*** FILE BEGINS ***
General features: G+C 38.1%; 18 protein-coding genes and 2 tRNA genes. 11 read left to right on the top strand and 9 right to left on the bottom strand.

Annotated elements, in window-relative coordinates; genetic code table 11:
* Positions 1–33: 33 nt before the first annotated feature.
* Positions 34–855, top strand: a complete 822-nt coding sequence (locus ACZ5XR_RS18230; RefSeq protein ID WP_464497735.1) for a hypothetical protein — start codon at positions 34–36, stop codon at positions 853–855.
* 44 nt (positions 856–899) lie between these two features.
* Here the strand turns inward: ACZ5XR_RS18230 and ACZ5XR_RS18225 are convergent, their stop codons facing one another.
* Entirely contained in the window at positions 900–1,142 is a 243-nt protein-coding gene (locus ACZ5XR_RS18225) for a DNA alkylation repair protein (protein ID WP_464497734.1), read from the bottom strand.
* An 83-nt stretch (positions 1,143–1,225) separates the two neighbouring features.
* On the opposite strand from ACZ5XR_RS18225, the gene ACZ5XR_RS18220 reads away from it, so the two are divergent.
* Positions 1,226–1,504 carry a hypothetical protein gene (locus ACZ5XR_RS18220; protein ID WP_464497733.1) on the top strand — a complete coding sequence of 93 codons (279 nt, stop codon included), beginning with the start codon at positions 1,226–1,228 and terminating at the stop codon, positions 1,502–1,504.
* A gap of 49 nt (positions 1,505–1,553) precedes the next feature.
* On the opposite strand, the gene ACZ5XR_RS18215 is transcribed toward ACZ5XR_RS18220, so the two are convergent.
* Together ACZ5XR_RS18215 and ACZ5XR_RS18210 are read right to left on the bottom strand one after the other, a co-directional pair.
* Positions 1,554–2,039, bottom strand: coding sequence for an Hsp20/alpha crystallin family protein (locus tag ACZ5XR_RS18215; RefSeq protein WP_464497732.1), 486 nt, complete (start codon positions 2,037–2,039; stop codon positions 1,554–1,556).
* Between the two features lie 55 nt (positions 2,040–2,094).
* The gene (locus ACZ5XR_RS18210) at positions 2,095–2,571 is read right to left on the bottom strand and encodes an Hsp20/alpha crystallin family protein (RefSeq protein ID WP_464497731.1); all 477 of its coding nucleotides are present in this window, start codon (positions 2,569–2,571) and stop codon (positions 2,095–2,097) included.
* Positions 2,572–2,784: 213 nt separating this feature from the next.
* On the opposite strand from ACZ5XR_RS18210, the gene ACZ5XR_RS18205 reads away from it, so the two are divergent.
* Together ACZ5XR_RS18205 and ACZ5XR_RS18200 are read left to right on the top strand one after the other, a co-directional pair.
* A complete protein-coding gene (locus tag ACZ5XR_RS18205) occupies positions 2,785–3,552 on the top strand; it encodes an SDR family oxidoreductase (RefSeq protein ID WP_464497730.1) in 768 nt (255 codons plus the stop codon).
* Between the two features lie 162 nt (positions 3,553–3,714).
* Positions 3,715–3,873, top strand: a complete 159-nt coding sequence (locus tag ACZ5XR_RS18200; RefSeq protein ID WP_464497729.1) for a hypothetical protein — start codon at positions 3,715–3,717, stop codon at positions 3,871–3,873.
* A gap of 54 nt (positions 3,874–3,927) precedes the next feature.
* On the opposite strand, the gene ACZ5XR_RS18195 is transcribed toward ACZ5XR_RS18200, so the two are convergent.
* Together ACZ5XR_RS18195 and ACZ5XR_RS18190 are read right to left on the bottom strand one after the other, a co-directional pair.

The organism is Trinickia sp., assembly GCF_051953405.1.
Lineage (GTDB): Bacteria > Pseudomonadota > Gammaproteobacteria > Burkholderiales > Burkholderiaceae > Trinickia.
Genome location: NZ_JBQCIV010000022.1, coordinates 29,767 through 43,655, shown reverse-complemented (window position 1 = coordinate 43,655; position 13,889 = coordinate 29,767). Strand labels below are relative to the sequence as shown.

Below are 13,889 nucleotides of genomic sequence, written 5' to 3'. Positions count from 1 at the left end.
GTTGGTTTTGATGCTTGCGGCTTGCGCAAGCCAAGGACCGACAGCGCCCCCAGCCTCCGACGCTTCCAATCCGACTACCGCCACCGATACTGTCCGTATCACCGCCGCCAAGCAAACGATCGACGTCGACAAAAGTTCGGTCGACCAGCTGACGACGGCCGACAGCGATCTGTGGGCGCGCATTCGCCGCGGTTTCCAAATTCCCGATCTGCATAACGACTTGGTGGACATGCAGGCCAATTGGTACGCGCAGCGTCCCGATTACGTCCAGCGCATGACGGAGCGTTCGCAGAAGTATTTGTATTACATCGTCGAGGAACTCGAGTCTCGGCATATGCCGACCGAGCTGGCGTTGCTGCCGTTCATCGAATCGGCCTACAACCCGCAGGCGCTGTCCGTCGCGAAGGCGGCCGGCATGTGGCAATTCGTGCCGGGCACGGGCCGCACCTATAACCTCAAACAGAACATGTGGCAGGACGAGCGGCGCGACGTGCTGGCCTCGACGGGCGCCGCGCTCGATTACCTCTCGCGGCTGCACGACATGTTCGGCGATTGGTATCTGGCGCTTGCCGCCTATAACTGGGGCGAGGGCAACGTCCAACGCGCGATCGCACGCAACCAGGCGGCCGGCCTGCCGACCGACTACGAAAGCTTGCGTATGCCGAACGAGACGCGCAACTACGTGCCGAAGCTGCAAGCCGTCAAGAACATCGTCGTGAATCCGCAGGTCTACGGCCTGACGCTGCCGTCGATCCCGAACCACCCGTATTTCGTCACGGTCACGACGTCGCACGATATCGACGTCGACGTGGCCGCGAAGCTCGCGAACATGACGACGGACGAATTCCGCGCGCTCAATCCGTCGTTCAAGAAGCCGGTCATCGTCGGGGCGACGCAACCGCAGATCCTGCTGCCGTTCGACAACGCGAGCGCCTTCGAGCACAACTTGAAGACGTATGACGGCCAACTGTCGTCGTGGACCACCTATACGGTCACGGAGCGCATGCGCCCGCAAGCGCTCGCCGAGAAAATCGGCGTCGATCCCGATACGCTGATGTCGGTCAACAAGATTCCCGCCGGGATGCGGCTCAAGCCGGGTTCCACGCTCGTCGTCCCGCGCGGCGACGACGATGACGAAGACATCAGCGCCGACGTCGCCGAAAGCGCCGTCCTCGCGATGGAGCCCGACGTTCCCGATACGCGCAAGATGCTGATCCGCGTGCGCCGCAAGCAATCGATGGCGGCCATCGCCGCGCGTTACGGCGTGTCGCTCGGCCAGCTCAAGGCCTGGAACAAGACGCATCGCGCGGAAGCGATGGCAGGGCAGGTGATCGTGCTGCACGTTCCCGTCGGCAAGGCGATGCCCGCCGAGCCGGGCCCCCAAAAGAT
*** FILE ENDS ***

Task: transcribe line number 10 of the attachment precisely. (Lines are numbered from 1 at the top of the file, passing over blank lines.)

* Positions 1,226–1,504 carry a hypothetical protein gene (locus ACZ5XR_RS18220; protein ID WP_464497733.1) on the top strand — a complete coding sequence of 93 codons (279 nt, stop codon included), beginning with the start codon at positions 1,226–1,228 and terminating at the stop codon, positions 1,502–1,504.